Mayor de Blasio is robbing Peter to pay Paul — withholding $12 million in funds allocated for improvements to Manhattan public schools, including upgrades to ventilation systems, to help plug the $5 billion deficit caused by the coronavirus, according to the borough president.
Manhattan Borough President Gale Brewer wrote to the mayor last week about the money she’d set aside last year for technology, upgrades to HVAC and cooling systems, bathroom repairs, and refillable water bottle stations at public schools in the borough.
“It is shocking to me that these desperately needed funds have not yet been released,” Brewer wrote. “I have made numerous inquiries at various levels of government and have gotten no reliable information.”
“At first, I was told that all capital spending had to be related to handling the pandemic. This clearly includes funding dedicated to digital tools for remote learning and improved air circulation systems,” she continued.
A City Hall spokeswoman insisted to The Post that the Department of Education has already put sufficient resources into making schools safe for students to return on Sept. 10.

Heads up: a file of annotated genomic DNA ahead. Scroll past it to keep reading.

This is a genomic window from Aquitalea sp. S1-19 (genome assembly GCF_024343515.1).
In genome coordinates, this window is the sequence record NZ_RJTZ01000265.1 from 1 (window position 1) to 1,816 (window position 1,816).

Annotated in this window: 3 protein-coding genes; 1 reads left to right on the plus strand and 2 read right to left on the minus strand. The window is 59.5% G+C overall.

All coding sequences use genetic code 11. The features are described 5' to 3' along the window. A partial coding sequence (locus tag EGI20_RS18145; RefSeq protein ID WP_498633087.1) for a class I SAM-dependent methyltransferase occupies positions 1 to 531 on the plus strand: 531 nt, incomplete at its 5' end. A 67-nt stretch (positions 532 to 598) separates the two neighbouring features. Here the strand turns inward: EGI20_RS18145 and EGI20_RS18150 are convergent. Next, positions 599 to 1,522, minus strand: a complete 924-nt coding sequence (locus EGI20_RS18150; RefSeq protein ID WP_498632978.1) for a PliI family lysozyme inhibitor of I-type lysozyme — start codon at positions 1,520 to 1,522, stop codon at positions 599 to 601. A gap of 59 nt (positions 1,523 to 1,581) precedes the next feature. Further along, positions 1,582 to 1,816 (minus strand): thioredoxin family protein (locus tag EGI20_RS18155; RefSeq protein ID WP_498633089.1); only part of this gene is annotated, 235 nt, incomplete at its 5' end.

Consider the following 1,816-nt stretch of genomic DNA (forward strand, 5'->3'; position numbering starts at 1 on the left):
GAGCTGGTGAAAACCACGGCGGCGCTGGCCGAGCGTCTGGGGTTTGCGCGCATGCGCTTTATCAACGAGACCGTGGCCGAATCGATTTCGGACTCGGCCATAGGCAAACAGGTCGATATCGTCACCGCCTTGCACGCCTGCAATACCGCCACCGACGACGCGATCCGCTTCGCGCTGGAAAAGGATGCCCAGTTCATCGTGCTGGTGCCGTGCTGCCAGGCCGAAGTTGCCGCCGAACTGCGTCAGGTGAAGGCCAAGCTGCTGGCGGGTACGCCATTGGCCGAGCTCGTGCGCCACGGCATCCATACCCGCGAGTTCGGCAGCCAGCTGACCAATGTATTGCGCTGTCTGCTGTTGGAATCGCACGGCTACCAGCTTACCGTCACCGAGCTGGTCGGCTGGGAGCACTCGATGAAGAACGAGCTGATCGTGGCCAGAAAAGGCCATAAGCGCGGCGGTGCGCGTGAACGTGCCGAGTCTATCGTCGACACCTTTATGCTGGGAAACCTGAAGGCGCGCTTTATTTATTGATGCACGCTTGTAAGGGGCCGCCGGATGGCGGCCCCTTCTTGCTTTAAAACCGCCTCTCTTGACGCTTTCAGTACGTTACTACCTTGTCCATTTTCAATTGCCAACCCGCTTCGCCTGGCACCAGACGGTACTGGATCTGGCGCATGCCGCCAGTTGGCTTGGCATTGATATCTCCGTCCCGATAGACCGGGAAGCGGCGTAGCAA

“The city has been focused on readying school buildings for re-opening for months, including checking classrooms to ensure proper air flow and getting HVAC systems ready,” mayoral spokeswoman Laura Feyer said.
“For remote work, we’ve gotten over over 320,000 devices to New York City students to ensure they can learn at home. The city is facing a fiscal crisis but is continuing to invest the resources necessary to ensure a safe school re-opening.”
She added that the lack of federal aid or a massive loan from Albany has forced the city to reserve capital funds to pay for other projects.
But a spokeswoman for Brewer said that many of the facilities still need technology for remote learning and ventilation updates for in-person schooling.
“Without a doubt these projects are all imminent for a safe reopening of schools amid the COVID-19 pandemic,” Brewer wrote.
In the letter, Brewer questions if the mayor has already spent or “misappropriated” the funds for other uses.
“How can we ask principals to make their buildings safe and ensure all students have the tools for remote learning if you will not release already allocated funding for appropriate purposes?” she asks.
Both principals’ and the teachers’ unions have expressed grave concerns that the Department of Education is not prepared to reopen schools safely for in-person learning next month.
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